Chief officers must ensure that arrangements exist whereby appropriately selected, trained, assessed and accredited commanders and tactical advisers are available to command and advise on situations in which officers have been deployed.
Effective command and control requires commanders to adjust quickly to changing circumstances. One way of achieving this is by developing command protocols. The purpose of command protocols is to maximise clarity of command in order to reduce risk and produce more effective decision making.
Appropriate command protocols vary according to the nature and scale of an incident.
Rapid intervention may be required to avoid an imminent threat to the public or property. It is important for forces to have pre-agreed command protocols already in place that identify the range of circumstances in which officers should take decisive action.
A command protocol may contain formal arrangements that allow each commander assigned to an operation to see:
- how the command team will react to changes
- that the use of legal powers (and compliance with the Human Rights Act 1998) is proportionate to meet this
- how the deployment of specialist equipment will be managed, taking into account any community issues
- how the command team rely upon and complement other commanders
- when their command role should be considered (eg, firearms, reserve deployment).
Where there is a multi-agency or interdisciplinary element to an incident, operation or investigation, command protocols can assist in clarifying areas of responsibility and command function, channels of communication, primacy of command, and in dealing with potentially competing demands, for example, dealing with related threats within the context of an ongoing operation or major enquiry.
A command protocol may also set out:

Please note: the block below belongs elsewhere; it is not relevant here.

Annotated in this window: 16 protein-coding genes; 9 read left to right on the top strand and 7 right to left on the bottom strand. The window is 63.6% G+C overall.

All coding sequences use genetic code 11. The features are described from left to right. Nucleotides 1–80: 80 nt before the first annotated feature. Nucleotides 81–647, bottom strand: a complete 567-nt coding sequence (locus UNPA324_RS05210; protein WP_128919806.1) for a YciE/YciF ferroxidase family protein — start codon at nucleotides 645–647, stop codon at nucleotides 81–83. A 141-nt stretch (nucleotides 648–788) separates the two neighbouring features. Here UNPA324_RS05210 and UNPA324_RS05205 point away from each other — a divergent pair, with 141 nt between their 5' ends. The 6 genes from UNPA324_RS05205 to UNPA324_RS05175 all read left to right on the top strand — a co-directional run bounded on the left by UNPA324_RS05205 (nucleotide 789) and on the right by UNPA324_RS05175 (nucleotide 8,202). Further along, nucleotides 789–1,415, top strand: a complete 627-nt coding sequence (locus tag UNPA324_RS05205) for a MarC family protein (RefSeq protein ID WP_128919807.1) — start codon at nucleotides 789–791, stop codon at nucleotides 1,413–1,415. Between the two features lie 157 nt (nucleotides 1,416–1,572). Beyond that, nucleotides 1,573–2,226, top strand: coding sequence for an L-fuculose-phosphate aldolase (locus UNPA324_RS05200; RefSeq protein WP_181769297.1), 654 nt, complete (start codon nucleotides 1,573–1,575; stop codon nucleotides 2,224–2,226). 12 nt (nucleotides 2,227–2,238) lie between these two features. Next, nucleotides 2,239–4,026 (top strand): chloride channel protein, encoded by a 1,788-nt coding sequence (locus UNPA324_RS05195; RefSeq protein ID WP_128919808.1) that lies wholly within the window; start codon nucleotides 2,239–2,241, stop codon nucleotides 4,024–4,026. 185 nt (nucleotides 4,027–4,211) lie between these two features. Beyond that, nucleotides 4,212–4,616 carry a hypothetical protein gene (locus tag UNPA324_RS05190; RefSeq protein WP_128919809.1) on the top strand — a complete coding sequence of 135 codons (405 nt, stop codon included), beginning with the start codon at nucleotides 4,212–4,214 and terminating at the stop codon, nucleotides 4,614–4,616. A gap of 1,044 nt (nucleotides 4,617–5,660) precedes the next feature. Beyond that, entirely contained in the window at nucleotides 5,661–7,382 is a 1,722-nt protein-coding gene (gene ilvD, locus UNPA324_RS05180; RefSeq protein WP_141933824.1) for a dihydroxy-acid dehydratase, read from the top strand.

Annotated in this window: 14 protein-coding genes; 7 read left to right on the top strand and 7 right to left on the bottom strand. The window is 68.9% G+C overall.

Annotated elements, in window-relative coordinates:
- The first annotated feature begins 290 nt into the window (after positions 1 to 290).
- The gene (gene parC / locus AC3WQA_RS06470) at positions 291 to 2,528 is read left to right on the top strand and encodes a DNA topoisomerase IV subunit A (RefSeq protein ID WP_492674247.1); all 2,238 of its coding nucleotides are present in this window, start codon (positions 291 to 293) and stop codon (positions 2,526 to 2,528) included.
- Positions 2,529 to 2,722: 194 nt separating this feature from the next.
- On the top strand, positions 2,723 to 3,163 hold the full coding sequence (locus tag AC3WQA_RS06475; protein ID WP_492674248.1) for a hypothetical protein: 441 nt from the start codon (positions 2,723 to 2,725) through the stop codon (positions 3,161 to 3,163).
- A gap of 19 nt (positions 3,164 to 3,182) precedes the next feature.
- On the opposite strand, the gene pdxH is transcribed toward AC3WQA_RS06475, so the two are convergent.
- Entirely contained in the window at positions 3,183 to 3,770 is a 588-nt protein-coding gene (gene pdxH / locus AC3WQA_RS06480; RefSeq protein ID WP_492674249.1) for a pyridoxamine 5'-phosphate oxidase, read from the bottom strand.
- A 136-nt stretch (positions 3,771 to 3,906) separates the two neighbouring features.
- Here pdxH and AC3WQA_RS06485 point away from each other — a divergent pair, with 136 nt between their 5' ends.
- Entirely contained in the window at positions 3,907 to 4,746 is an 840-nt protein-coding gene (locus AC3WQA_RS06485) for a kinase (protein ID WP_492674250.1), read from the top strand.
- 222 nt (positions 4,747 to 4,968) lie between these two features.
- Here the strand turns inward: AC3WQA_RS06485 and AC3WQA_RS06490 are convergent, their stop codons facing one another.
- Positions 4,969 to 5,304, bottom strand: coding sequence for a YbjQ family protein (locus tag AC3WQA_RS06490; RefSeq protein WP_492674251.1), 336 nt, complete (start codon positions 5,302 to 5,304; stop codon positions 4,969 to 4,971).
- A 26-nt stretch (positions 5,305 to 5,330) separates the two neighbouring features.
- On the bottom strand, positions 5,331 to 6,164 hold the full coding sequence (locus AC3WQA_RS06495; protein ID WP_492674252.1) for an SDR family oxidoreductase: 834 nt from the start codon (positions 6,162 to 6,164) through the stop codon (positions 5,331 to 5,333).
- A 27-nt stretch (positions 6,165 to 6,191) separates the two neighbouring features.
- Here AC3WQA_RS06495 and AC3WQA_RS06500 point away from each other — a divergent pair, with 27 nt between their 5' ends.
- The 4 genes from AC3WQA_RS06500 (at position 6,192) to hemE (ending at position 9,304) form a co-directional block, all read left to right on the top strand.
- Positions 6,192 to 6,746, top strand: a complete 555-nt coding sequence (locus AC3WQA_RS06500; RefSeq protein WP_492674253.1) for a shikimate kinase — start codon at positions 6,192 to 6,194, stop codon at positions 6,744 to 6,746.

- what the desired outcome of the operation is
- who is responsible for achieving each of the tasks allocated (including contingency plans where activated)
- who commands what resources and where
- when and how resources will be transferred between one commander and another
- who commands each separate geographical area
- who is responsible for managing specific risks
- procedures for the transfer of command from one commander to another – this includes how this is initiated, communicated and recorded
- the relationship between the formal command structure and existing force systems and processes
- how each of the functions will operate during the planning, operational and post-deployment stages.
Where multiple command elements are engaged in the response to the same incident, operation or investigation, it may be necessary to describe scenarios that explain the transfer points. In the case of cross-boundary operations, where variations may exist between forces, it may be necessary to agree terminology.
Initial command of spontaneous incidents
Where an incident requires an immediate operational deployment by the police, the person having ready access to information, communications and resources will usually take initial command. This may be the force control room supervisor.
The command of the incident rests with the initial commander until such time as command is transferred. Forces should have structures in place to ensure that accredited GSB commanders are readily available. This should include the arrangement to enable transfer of command to dedicated gold and silver commanders, so that others may return to their normal duties as soon as practicable.
Transfer of command
The transfer of roles at any level in the command structure should be documented and include the time and date of transfer. This should also include confirmation that relevant information and intelligence has been reviewed, and that the new commander understands the situation and decisions taken thus far.
Officers involved in the incident should be made aware of any changes in command, provided this is practicable and where relevant to their role.
A gold (strategic) or silver (tactical) commander’s ability to effectively perform their respective command functions depends on them having:
- knowledge of the circumstances and available intelligence
- the ability to communicate
- appropriate tactical advice available
- a suitable environment from which to exercise the command function.
Page last accessed 27 September 2016